Deposits at U.S. commercial banks rose near the end of March for the first time in about a month, showing signs of stabilizing after the two largest bank failures since the financial crisis rocked the banking system and rattled depositors.
Federal Reserve data released on Friday showed deposits at all commercial banks rose to $17.35 trillion in the week ended March 29, on a nonseasonally adjusted basis, from a downwardly revised $17.31 trillion a week earlier.
It was the first increase since the start of March and marked an end, for the moment, to a record flight of deposits triggered by the collapses of Silicon Valley Bank and Signature Bank toward the middle of last month. The second and third largest bank failures in U.S. history forced federal regulators to guarantee all deposits at both institutions and prompted the Fed to take emergency actions to restore confidence in the banking system.
Deposits rose at both the largest 25 banks by assets and at small and mid-sized banks as well. Small banks had been particularly hard hit by deposit outflows after the back-to-back failures, with some depositors shifting cash to larger institutions on concern that any funds in excess of the $250,000 per depositor federal insurance limit might be at risk.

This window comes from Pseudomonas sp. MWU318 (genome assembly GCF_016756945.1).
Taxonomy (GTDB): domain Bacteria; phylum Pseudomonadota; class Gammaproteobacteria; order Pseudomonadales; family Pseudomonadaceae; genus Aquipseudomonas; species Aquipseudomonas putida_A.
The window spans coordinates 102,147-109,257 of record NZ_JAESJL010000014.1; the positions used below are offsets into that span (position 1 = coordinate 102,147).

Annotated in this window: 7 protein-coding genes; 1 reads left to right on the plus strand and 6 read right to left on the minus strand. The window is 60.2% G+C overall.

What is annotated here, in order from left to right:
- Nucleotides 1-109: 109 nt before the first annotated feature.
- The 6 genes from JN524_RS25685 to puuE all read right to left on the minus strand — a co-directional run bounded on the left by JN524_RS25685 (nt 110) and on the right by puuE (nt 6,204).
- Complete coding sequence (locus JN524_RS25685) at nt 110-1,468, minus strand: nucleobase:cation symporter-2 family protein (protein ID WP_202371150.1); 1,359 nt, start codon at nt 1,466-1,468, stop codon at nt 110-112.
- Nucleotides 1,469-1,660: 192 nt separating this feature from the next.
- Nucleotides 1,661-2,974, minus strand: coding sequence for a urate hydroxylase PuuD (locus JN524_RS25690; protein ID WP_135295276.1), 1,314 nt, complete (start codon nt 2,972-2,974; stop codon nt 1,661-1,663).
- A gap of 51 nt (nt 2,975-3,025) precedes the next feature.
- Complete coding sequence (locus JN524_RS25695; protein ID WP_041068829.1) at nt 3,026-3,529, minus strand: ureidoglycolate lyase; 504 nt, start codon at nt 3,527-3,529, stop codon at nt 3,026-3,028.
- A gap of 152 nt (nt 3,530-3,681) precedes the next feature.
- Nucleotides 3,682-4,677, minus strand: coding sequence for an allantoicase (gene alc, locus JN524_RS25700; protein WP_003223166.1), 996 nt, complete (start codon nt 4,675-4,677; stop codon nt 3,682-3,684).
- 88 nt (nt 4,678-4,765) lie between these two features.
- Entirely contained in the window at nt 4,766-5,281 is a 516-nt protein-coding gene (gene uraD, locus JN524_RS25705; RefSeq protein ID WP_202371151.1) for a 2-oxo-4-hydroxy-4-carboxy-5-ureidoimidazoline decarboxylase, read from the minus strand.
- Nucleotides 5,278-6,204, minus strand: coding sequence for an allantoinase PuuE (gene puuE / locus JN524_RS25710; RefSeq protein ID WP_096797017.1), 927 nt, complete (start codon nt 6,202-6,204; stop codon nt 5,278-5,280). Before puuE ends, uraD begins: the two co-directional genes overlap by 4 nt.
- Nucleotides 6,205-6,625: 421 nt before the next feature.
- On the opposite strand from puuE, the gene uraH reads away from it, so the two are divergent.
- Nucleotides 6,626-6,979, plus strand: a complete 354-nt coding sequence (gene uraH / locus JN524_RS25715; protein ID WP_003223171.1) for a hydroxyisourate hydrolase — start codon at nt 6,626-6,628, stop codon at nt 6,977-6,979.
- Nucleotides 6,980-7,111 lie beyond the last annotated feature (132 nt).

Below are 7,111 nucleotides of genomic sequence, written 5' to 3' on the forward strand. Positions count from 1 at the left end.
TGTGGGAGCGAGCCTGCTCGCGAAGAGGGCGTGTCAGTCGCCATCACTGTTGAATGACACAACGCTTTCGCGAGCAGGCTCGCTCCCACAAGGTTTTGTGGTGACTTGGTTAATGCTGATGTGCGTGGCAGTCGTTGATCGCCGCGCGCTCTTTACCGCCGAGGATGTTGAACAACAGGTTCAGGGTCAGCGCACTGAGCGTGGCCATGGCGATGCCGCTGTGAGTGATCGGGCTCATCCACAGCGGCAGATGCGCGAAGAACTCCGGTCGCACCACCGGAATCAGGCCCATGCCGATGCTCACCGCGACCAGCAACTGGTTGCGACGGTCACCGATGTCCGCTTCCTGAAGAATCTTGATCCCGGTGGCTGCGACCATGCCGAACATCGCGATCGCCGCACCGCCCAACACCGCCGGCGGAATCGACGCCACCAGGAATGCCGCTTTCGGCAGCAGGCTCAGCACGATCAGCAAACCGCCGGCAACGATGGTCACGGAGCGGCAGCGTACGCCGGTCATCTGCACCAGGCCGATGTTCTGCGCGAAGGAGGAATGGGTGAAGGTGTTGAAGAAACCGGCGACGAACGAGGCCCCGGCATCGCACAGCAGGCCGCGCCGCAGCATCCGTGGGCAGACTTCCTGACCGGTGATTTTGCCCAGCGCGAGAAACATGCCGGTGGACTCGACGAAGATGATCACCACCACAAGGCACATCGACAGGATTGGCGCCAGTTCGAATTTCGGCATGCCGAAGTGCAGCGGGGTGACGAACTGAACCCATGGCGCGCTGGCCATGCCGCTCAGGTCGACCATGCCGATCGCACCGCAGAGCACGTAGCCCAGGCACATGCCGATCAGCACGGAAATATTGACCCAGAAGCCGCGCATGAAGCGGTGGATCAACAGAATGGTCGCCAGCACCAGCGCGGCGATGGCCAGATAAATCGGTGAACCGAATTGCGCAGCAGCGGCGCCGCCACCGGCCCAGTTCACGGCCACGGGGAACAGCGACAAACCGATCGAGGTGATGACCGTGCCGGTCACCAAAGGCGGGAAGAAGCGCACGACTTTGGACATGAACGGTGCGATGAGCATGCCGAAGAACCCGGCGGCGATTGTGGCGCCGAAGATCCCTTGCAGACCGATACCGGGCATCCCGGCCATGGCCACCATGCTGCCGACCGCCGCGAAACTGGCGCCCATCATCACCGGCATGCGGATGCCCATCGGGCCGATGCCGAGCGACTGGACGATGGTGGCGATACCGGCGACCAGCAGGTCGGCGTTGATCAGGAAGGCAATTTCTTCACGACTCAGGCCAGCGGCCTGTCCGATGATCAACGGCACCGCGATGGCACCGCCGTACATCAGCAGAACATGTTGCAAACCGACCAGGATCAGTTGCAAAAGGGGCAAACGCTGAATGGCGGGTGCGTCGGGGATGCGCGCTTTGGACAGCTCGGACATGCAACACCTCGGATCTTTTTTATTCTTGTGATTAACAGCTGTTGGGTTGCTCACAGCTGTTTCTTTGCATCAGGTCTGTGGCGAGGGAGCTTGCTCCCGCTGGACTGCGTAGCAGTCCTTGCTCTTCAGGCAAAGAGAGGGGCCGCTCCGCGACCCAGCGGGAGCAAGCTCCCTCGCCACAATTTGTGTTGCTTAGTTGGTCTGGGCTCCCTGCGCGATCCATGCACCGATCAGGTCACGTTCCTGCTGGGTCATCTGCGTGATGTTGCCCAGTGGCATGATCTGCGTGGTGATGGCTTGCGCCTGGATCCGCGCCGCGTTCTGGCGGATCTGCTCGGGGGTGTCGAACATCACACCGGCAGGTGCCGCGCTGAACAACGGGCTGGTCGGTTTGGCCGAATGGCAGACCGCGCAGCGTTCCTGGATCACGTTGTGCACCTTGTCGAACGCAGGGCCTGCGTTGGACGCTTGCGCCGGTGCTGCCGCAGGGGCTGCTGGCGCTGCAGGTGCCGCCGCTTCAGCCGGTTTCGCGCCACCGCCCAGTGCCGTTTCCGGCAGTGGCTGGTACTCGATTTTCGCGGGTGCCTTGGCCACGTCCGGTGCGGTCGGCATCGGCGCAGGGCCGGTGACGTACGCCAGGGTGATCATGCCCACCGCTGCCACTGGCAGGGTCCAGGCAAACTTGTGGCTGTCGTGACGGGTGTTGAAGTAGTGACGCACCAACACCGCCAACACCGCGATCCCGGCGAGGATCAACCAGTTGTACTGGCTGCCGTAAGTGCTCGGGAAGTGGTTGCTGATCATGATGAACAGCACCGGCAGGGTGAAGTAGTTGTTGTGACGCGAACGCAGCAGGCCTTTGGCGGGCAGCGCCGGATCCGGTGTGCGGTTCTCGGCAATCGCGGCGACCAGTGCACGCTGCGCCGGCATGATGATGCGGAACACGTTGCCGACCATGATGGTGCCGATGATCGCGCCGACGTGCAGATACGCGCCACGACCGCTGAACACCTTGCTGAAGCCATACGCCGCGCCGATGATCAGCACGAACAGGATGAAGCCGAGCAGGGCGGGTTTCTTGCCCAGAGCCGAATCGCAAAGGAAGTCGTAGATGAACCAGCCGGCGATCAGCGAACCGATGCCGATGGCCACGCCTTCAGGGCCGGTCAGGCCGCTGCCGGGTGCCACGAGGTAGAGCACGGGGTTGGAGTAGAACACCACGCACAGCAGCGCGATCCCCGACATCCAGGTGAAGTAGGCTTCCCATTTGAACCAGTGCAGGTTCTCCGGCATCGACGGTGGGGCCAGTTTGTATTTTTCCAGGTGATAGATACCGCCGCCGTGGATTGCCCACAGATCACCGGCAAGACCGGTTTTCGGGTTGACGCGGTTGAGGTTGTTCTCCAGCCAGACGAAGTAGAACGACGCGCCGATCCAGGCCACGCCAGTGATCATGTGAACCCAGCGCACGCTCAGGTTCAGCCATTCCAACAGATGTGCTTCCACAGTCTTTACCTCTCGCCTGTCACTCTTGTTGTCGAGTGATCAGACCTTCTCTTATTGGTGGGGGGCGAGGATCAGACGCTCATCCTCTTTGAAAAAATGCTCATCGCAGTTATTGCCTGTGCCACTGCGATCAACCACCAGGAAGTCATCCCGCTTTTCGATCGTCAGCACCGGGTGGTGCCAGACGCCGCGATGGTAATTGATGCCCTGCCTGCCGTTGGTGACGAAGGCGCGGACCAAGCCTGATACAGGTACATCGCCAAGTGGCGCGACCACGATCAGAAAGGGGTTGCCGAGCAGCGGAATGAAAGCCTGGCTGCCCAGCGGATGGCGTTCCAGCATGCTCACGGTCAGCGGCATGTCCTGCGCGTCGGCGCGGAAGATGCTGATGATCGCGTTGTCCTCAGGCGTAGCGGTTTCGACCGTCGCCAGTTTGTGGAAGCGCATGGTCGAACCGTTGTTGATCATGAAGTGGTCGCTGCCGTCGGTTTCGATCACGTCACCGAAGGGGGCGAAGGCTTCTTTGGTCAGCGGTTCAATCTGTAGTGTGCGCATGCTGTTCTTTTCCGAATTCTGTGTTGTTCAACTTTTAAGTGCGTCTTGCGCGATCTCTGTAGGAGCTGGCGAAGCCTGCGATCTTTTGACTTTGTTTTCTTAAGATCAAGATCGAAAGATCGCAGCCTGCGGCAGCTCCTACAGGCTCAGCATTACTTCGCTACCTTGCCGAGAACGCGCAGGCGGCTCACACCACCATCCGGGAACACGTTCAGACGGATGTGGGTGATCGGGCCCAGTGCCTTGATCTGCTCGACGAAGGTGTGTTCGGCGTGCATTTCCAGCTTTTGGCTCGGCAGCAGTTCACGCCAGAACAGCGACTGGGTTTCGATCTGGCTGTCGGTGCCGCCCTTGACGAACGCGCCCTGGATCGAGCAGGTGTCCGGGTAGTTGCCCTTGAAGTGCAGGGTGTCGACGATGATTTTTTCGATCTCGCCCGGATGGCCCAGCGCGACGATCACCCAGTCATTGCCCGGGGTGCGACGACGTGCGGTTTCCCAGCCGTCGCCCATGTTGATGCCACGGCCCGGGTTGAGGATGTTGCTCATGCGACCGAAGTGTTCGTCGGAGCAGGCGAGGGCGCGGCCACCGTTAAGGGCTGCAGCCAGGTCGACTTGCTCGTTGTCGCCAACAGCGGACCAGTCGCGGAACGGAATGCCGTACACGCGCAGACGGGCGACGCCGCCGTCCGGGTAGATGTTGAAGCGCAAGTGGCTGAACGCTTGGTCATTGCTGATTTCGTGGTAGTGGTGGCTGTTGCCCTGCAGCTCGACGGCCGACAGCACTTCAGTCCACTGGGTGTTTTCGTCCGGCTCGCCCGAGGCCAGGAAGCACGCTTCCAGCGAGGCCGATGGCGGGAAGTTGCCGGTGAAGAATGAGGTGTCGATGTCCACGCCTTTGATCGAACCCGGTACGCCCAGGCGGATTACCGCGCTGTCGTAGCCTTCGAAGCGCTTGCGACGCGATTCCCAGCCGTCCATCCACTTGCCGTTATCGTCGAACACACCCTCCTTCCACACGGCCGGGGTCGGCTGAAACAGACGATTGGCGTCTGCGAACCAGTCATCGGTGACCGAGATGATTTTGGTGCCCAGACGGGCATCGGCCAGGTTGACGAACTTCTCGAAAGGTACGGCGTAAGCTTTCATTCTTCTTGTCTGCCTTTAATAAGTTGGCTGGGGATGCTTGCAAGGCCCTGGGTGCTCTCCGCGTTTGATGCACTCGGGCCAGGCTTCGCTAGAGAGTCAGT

After more than a year of sharp interest rate increases by the Fed designed to slow the economy in order to cool inflation, last month’s banking turmoil has exacerbated worries that the central bank’s aggressive tightening may trigger a recession.
Economists and policymakers are watching the Fed’s weekly snapshot of the financial condition of the country’s banks closely for signs deposit flight has run its course. They are watching just as closely for indications that lenders might start to rein in credit as a result, an action that could accelerate the onset of a economic slowdown or make it worse.
Indeed, overall credit from U.S. banks did decline by a record of more than $120 billion in the latest week, on a nonseasonally adjusted basis, but that was largely the result of banks divesting $87 billion in securities to nonbanks, such as hedgefunds. The Fed said banks had offloaded that amount of assets in each of the two latest weeks, most of it coming in the form of Treasuries and mortgage-backed securities.
The moves coincided with recent sales of various assets of the two failed banks under the direction of the Federal Deposit Insurance Corp, but the Fed did not specify if that was the impetus for the divestitures.
At the same time, however, lending to businesses and consumers by banks held steady with $12.07 trillion in loans outstanding as the month neared its end, up fractionally from a week earlier. While loans for both commercial and residential real estate, and for commercial and industrial loans, a benchmark for business credit, each fell marginally, the declines were offset by a pickup in consumer loans led by credit card balances.